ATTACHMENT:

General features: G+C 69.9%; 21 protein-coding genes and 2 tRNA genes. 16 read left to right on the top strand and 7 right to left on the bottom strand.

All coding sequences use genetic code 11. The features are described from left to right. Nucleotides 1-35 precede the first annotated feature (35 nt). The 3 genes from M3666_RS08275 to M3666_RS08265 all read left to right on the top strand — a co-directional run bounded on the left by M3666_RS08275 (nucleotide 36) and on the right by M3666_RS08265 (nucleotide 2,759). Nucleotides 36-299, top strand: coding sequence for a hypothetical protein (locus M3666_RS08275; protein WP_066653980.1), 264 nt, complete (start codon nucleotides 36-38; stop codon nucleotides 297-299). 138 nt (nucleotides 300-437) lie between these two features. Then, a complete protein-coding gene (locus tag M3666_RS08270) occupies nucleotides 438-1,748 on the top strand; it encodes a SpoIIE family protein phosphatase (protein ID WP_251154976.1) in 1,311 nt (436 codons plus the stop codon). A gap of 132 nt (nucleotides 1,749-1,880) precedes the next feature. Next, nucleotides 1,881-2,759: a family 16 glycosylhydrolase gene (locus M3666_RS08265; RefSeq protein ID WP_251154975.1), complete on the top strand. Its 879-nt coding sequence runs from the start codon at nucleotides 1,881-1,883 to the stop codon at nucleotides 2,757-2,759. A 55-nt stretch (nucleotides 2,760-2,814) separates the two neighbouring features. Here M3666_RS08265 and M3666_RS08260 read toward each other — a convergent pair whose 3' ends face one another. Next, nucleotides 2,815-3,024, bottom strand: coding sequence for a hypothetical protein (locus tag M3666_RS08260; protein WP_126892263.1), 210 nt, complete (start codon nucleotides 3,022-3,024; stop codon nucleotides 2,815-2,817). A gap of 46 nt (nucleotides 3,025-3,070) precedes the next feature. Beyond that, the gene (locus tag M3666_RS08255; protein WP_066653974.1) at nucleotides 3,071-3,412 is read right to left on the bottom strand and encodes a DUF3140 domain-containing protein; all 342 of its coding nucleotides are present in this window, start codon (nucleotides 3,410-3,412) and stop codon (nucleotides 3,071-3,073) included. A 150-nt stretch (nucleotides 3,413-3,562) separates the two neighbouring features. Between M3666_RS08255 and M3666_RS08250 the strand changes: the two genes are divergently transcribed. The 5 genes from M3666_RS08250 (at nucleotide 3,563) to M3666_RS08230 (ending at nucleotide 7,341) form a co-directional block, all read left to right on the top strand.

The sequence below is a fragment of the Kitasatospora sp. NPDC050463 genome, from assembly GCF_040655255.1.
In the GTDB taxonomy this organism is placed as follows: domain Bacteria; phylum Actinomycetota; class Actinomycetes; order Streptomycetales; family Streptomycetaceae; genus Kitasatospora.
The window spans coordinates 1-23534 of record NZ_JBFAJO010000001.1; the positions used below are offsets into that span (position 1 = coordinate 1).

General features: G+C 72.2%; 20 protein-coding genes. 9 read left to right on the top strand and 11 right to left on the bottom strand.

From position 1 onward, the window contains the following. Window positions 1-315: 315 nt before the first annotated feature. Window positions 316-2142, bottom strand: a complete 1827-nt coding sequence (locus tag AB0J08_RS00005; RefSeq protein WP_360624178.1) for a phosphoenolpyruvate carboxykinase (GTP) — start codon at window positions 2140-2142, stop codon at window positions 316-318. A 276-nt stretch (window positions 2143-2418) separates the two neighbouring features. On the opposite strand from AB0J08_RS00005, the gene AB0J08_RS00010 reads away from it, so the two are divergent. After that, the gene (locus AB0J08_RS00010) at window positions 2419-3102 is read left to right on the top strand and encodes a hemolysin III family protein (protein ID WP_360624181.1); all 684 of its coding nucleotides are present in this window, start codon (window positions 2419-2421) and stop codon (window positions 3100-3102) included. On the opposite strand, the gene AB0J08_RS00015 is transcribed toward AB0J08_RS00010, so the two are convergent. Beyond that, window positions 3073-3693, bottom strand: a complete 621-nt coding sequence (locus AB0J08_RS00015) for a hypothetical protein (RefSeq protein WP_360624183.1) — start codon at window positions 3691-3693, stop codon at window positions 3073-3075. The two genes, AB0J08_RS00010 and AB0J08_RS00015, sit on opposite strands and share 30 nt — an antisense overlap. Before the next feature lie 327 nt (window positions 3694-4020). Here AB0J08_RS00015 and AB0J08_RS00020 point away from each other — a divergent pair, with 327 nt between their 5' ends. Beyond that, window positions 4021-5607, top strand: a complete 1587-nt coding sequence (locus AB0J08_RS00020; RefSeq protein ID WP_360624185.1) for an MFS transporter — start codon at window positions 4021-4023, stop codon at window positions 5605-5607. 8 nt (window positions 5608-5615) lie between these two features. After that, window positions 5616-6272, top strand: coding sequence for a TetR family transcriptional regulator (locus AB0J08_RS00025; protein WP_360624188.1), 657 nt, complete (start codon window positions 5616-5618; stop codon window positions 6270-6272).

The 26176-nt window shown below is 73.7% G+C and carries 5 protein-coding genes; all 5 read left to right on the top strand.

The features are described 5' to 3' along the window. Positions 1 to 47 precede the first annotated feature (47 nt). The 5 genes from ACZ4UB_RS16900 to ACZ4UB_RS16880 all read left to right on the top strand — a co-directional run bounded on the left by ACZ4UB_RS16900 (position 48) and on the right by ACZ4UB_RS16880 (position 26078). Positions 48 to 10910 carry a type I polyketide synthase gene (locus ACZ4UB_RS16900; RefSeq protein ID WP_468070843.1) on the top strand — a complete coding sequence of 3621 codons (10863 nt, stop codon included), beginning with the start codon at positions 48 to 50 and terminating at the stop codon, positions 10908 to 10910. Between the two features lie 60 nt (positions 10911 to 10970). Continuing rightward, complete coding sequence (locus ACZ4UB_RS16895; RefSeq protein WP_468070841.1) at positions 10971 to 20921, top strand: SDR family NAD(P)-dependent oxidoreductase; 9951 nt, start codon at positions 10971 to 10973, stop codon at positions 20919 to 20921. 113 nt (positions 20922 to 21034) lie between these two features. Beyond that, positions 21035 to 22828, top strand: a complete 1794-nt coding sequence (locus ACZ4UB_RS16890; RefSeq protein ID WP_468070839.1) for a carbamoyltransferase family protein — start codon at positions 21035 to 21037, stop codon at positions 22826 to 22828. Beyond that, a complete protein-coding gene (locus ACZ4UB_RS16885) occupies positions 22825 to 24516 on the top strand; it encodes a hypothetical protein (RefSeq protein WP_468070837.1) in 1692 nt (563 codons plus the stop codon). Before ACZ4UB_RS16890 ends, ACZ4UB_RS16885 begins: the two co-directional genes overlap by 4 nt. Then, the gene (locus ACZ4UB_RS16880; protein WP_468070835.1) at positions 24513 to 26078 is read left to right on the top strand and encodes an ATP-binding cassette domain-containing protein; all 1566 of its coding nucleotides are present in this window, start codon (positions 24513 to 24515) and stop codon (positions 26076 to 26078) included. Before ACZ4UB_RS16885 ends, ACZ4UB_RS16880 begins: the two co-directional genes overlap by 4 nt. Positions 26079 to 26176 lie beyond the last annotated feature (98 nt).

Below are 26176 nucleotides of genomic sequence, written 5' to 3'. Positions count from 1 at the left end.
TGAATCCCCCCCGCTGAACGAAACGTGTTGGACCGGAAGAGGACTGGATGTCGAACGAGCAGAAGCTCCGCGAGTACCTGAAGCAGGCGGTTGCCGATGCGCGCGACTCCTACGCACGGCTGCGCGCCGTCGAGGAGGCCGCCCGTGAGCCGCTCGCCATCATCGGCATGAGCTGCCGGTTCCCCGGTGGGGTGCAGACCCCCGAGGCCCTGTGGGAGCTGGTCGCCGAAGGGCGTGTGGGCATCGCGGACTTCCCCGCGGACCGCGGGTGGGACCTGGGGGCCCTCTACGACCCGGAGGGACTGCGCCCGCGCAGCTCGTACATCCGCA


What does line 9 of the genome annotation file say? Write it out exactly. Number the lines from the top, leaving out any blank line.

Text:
The features are described 5' to 3' along the window. Positions 1 to 47 precede the first annotated feature (47 nt). The 5 genes from ACZ4UB_RS16900 to ACZ4UB_RS16880 all read left to right on the top strand — a co-directional run bounded on the left by ACZ4UB_RS16900 (position 48) and on the right by ACZ4UB_RS16880 (position 26078). Positions 48 to 10910 carry a type I polyketide synthase gene (locus ACZ4UB_RS16900; RefSeq protein ID WP_468070843.1) on the top strand — a complete coding sequence of 3621 codons (10863 nt, stop codon included), beginning with the start codon at positions 48 to 50 and terminating at the stop codon, positions 10908 to 10910. Between the two features lie 60 nt (positions 10911 to 10970). Continuing rightward, complete coding sequence (locus ACZ4UB_RS16895; RefSeq protein WP_468070841.1) at positions 10971 to 20921, top strand: SDR family NAD(P)-dependent oxidoreductase; 9951 nt, start codon at positions 10971 to 10973, stop codon at positions 20919 to 20921. 113 nt (positions 20922 to 21034) lie between these two features. Beyond that, positions 21035 to 22828, top strand: a complete 1794-nt coding sequence (locus ACZ4UB_RS16890; RefSeq protein ID WP_468070839.1) for a carbamoyltransferase family protein — start codon at positions 21035 to 21037, stop codon at positions 22826 to 22828. Beyond that, a complete protein-coding gene (locus ACZ4UB_RS16885) occupies positions 22825 to 24516 on the top strand; it encodes a hypothetical protein (RefSeq protein WP_468070837.1) in 1692 nt (563 codons plus the stop codon). Before ACZ4UB_RS16890 ends, ACZ4UB_RS16885 begins: the two co-directional genes overlap by 4 nt. Then, the gene (locus ACZ4UB_RS16880; protein WP_468070835.1) at positions 24513 to 26078 is read left to right on the top strand and encodes an ATP-binding cassette domain-containing protein; all 1566 of its coding nucleotides are present in this window, start codon (positions 24513 to 24515) and stop codon (positions 26076 to 26078) included. Before ACZ4UB_RS16885 ends, ACZ4UB_RS16880 begins: the two co-directional genes overlap by 4 nt. Positions 26079 to 26176 lie beyond the last annotated feature (98 nt).